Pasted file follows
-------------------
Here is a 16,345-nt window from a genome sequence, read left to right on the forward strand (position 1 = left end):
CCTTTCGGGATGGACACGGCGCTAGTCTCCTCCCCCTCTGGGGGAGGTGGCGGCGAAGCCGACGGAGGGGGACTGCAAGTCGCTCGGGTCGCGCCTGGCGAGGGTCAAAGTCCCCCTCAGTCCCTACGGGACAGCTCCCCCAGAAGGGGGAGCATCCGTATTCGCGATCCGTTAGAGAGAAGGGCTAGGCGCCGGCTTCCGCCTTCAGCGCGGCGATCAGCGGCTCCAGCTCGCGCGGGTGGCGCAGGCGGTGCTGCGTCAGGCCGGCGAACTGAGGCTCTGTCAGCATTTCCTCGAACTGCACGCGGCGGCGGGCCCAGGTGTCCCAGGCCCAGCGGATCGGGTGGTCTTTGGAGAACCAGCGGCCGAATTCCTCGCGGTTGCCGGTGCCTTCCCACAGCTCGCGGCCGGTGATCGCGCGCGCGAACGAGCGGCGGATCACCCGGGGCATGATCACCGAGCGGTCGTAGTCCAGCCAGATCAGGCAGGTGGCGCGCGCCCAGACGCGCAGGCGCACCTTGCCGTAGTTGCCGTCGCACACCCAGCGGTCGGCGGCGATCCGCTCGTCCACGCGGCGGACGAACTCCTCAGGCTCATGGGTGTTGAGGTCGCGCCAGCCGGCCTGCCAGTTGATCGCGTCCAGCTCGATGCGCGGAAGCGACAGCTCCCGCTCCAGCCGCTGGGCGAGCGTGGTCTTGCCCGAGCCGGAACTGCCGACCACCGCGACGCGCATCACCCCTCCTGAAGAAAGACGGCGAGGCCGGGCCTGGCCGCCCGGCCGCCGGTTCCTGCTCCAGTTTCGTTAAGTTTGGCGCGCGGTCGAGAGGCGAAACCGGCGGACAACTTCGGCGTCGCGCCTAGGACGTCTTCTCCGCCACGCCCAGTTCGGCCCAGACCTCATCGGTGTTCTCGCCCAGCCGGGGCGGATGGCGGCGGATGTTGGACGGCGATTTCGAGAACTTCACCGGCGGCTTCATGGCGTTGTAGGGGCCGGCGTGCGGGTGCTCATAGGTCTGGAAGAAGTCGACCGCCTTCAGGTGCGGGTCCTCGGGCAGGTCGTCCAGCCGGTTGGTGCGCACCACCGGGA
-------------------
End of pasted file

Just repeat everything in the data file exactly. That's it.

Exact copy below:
Here is a 16,345-nt window from a genome sequence, read left to right on the forward strand (position 1 = left end):
CCTTTCGGGATGGACACGGCGCTAGTCTCCTCCCCCTCTGGGGGAGGTGGCGGCGAAGCCGACGGAGGGGGACTGCAAGTCGCTCGGGTCGCGCCTGGCGAGGGTCAAAGTCCCCCTCAGTCCCTACGGGACAGCTCCCCCAGAAGGGGGAGCATCCGTATTCGCGATCCGTTAGAGAGAAGGGCTAGGCGCCGGCTTCCGCCTTCAGCGCGGCGATCAGCGGCTCCAGCTCGCGCGGGTGGCGCAGGCGGTGCTGCGTCAGGCCGGCGAACTGAGGCTCTGTCAGCATTTCCTCGAACTGCACGCGGCGGCGGGCCCAGGTGTCCCAGGCCCAGCGGATCGGGTGGTCTTTGGAGAACCAGCGGCCGAATTCCTCGCGGTTGCCGGTGCCTTCCCACAGCTCGCGGCCGGTGATCGCGCGCGCGAACGAGCGGCGGATCACCCGGGGCATGATCACCGAGCGGTCGTAGTCCAGCCAGATCAGGCAGGTGGCGCGCGCCCAGACGCGCAGGCGCACCTTGCCGTAGTTGCCGTCGCACACCCAGCGGTCGGCGGCGATCCGCTCGTCCACGCGGCGGACGAACTCCTCAGGCTCATGGGTGTTGAGGTCGCGCCAGCCGGCCTGCCAGTTGATCGCGTCCAGCTCGATGCGCGGAAGCGACAGCTCCCGCTCCAGCCGCTGGGCGAGCGTGGTCTTGCCCGAGCCGGAACTGCCGACCACCGCGACGCGCATCACCCCTCCTGAAGAAAGACGGCGAGGCCGGGCCTGGCCGCCCGGCCGCCGGTTCCTGCTCCAGTTTCGTTAAGTTTGGCGCGCGGTCGAGAGGCGAAACCGGCGGACAACTTCGGCGTCGCGCCTAGGACGTCTTCTCCGCCACGCCCAGTTCGGCCCAGACCTCATCGGTGTTCTCGCCCAGCCGGGGCGGATGGCGGCGGATGTTGGACGGCGATTTCGAGAACTTCACCGGCGGCTTCATGGCGTTGTAGGGGCCGGCGTGCGGGTGCTCATAGGTCTGGAAGAAGTCGACCGCCTTCAGGTGCGGGTCCTCGGGCAGGTCGTCCAGCCGGTTGGTGCGCACCACCGGGA